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Article
Publication date: 8 March 2013

Milan Lakicevic and Milos Vulanovic

This paper aims to study characteristics of specified purpose acquisition companies (SPACs) and examine the performance of their securities over time.

Abstract

Purpose

This paper aims to study characteristics of specified purpose acquisition companies (SPACs) and examine the performance of their securities over time.

Design/methodology/approach

Previous findings in literature on SPACs' performance around the announcement of merger date are scarce, not uniform, and mostly address the performance of SPACs' common shares. The authors believe that more insights on merger announcements can be obtained if the perf]ormance of all three types of securities that SPACs issue during the IPO, namely units, common stocks, and warrants are analyzed simultaneously. In order to examine the behavior of these securities we form three samples with daily returns for three distinguished SPAC securities. Results are obtained for abnormal returns based on the market model from Brown and Warner.

Findings

It is found that SPACs represent a fairly unique way to raise capital. The incentives of their founders, underwriters, and investors are interdependent and successful business combinations generally result in significant returns to founders. The analysis shows that SPACs have a complex corporate structure in which the incentives of the founders, underwriters, and investors are interdependent and where successful mergers result in significant returns to the founders. It also shows that different SPAC securities do not exhibit similar reactions in response to announcements regarding their corporate status. While holders of all three securities realize positive abnormal returns on the merger announcement day, the strongest reaction is observed among the investors holding warrants, while common stock holders react very mildly.

Originality/value

SPACs are recent phenomena in capital markets and very few papers in finance literature describe them. None of the existing papers evaluated performance of all three types of SPAC securities: units, common shares and warrants before this paper.

Details

Managerial Finance, vol. 39 no. 4
Type: Research Article
ISSN: 0307-4358

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Article
Publication date: 12 June 2017

Milos Vulanovic

The purpose of this paper is to study how institutional characteristics of specified purpose acquisition companies (SPACs) are related to their post-merger survival. SPACs…

Abstract

Purpose

The purpose of this paper is to study how institutional characteristics of specified purpose acquisition companies (SPACs) are related to their post-merger survival. SPACs are unique financial firms that conduct the initial public offering (IPO) with the sole purpose of using the proceeds to acquire another private company. The paper finds that institutional characteristics of SPACs are important in determining post-merger outcomes of new company, specifically when it comes to their survival/failure, i.e., increases in pre-merger commitment by SPAC stakeholders and initial positive market performance increase post-merger survival likelihood; on the contrary, mergers with higher transaction costs and focused on foreign companies exhibit increased likelihood of failure.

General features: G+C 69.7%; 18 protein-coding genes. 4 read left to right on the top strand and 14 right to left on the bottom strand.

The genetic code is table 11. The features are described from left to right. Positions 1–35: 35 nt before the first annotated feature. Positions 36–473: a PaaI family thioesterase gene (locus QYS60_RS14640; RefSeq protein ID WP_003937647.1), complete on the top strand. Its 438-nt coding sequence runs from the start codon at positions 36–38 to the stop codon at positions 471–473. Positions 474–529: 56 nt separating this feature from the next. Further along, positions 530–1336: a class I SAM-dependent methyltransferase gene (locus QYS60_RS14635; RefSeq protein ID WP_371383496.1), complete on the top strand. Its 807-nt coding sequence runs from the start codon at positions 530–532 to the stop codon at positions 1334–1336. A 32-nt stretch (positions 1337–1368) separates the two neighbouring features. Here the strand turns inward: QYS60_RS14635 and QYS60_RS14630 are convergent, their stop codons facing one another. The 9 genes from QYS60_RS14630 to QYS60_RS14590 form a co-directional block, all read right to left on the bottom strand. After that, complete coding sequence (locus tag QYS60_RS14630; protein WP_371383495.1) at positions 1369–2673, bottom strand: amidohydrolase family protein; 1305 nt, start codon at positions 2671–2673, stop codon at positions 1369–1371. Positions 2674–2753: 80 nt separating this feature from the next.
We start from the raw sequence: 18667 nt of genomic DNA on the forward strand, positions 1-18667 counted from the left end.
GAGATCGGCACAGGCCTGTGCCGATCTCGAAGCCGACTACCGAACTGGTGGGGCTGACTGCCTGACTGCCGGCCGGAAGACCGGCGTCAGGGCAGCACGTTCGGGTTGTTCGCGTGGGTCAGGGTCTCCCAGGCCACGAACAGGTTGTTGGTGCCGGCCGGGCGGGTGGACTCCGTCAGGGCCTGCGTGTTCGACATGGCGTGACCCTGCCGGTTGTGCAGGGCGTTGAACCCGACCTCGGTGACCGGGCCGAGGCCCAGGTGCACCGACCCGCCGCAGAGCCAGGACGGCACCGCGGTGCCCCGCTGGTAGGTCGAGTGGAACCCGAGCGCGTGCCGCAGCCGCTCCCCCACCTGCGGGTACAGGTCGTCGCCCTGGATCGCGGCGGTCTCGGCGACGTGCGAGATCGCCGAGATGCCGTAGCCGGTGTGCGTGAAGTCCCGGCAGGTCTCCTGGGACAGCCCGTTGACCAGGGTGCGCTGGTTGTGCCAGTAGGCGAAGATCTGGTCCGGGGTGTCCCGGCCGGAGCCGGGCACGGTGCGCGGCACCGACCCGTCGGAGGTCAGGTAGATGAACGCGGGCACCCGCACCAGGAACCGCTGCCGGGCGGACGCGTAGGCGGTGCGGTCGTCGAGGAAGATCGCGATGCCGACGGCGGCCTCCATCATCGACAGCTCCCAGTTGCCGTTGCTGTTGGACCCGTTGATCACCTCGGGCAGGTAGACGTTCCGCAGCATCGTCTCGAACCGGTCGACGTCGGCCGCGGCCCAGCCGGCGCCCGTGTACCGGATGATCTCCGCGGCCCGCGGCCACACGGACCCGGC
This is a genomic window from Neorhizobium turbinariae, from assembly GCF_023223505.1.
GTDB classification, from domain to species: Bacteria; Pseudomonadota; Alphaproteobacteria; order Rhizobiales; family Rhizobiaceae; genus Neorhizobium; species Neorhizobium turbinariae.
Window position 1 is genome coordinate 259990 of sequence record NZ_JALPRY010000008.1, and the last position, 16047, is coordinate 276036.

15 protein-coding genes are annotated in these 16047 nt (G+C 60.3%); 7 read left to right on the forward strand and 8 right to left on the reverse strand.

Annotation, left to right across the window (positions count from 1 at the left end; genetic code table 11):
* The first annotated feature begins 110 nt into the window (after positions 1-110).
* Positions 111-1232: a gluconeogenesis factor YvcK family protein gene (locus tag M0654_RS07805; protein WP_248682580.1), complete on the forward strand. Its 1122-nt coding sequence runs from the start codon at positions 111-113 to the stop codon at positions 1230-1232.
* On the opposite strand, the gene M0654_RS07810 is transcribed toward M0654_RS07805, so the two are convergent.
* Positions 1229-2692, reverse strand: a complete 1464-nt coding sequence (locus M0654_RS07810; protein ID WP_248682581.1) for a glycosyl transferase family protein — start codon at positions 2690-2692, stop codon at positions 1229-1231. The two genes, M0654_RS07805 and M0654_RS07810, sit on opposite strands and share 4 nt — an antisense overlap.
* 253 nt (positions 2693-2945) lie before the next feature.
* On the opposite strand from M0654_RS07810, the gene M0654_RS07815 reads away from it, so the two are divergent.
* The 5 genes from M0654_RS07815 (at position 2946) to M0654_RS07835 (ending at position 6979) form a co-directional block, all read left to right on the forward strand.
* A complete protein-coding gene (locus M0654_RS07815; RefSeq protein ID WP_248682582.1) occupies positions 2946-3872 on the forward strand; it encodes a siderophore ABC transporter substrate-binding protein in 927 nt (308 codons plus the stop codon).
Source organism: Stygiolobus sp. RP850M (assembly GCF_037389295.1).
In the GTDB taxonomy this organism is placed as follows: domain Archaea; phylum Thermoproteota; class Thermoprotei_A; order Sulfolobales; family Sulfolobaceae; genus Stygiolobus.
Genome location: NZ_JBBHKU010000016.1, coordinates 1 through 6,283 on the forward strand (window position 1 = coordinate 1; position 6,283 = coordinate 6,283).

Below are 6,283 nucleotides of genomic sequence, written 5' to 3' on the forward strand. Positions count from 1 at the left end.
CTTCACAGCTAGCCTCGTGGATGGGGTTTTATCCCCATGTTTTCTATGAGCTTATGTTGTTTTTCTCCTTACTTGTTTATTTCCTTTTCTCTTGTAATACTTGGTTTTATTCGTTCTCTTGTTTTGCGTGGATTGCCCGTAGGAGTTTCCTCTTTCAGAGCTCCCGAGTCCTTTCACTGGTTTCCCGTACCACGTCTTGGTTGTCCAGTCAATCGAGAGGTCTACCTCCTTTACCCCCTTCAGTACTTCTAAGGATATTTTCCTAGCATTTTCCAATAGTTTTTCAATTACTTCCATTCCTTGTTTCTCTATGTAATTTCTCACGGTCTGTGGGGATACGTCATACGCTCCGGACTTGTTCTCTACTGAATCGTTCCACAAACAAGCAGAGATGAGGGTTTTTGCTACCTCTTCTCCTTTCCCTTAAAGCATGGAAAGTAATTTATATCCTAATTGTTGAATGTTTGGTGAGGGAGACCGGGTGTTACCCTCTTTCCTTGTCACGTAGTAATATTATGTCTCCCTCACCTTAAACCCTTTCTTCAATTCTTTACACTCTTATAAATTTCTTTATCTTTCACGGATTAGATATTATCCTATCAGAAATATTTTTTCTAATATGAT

Design/methodology/approach

Using unique sample of companies conducting an IPO, namely, SPACs, with the sole purpose to execute an acquisition in the future date within limited time, this paper presents additional evidence on the survival and acquisition frequency of IPOs, and determinants of these choices.

Findings

Observing unique set of specified purpose companies, this paper documents that SPACs’ failure rate is at the level of 58.09 percent, higher than any previously reported failure rate in the post-IPO survival literature and comparable only to failure rates found by Hensler et al. (1997) at 55.10 percent for general companies. In addition, the paper documents similar findings to Bhabra and Pettway (2003) that prospectus and market characteristics of original companies have predictive power with respect to survival.

Originality/value

This study extends the literature on post-IPO survival in following ways. First, the paper documents survival rates for unique set of companies organized with the sole purpose to acquire another company. Second, the paper presents evidence on how institutional characteristics of SPAC determine their post-merged outcomes, specifically when it comes to their failures. Finally, paper contributes to the scant literature on SPACs providing new evidence on their post-merger outcomes and performance.

Details

Managerial Finance, vol. 43 no. 6
Type: Research Article
ISSN: 0307-4358

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Article
Publication date: 1 April 2005

Bharat A. Jain and Charles L. Martin Charles L. Martin Jr.

This study examines the issue of whether audit quality contracted by issuers at the time of going public is associated with post‐IPO survival. Survival analysis…

Abstract